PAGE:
Michael calls over his head chef Raul: together they're going to cook me a bowl of chilli. Because this is Mi Tierra, that bowl has a capacity of 12lb. "Tex-Mex is about a lot of food and big flavours," says Michael, stirring a pan of blood-red slurry. "Fresh isn't always best: in here we've got chilli anchos - the dried form of the poblano chilli, soaked in water for an hour. No tomatoes - this is where the colour comes from." Mi Tierra's chilli recipe, set in stone by his grandmother and her sisters, allows for no other variety. The restaurant now gets through three tons of it a year.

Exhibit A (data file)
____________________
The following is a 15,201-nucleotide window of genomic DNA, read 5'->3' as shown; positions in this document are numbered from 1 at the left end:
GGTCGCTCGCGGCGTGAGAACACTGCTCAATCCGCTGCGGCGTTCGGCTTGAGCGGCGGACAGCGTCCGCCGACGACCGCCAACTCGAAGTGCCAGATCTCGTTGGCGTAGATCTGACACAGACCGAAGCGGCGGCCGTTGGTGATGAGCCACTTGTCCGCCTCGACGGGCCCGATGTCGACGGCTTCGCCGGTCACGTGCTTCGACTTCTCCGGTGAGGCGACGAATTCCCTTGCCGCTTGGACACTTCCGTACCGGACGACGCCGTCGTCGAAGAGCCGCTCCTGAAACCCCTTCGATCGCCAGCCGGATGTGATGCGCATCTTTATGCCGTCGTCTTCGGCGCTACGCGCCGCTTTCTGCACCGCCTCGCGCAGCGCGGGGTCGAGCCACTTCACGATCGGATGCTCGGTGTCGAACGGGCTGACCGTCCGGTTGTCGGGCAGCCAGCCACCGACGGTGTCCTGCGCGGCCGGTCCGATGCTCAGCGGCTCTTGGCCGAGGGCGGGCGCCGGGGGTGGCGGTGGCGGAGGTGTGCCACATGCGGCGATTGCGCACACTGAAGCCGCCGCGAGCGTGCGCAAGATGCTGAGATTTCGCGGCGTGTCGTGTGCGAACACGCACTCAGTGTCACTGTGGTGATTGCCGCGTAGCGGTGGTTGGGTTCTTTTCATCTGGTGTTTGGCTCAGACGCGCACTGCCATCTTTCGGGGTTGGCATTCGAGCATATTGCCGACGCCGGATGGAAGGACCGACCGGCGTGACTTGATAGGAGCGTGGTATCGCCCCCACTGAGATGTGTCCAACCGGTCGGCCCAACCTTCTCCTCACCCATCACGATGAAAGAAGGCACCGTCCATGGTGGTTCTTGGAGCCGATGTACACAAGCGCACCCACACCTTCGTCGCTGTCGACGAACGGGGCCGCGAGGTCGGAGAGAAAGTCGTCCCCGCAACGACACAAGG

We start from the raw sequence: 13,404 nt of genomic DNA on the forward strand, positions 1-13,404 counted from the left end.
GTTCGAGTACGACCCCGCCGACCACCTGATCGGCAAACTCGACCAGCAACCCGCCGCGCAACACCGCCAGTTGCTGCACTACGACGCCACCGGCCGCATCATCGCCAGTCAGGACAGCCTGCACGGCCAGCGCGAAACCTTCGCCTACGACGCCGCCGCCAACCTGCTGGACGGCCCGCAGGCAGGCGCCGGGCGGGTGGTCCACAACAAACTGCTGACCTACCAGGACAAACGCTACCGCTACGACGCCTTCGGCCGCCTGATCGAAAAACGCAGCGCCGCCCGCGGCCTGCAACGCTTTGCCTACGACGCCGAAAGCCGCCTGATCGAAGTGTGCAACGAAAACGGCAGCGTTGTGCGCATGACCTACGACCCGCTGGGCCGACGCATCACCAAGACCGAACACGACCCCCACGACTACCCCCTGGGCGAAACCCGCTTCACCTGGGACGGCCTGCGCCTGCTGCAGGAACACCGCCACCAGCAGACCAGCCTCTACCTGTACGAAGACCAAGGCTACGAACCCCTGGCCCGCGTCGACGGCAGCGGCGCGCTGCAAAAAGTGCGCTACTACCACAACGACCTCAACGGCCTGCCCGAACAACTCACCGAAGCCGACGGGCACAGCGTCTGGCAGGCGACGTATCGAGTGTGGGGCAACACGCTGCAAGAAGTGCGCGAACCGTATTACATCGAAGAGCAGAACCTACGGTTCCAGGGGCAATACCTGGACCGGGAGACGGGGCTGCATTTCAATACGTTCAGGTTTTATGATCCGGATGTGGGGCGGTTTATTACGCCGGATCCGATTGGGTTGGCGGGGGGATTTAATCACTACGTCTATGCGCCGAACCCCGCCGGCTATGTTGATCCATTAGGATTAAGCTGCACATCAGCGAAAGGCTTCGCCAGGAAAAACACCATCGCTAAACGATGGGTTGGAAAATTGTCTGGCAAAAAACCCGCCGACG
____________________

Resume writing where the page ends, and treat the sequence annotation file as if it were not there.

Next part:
Before Columbus arrived, Michael tells me, people here ate chillies, but not chilli. "They didn't have cheese and they didn't have cumin." Ah, cumin - the Arabic spice with that redolent whiff of a cowboy's armpit, a definitive component of any chilli. "But mainly, they didn't have carne." Even after the Spanish introduced edible livestock, chilli was a poor man's meal, a way of making poor man's meat palatable. "The chilli queens would have used whatever they could get, cuts the butcher threw out. And always in chunks, because who had a mincer back then?" Venison, pork and goat were widespread options; chilli con turtle was not unknown. A lot of cowboy chilli was made with buffalo, back when the pioneers were slaughtering them for their skins. "They dried it into bricks and kept it in their saddlebags. Boil it up on the fire, throw in a few chillies and you're good to go."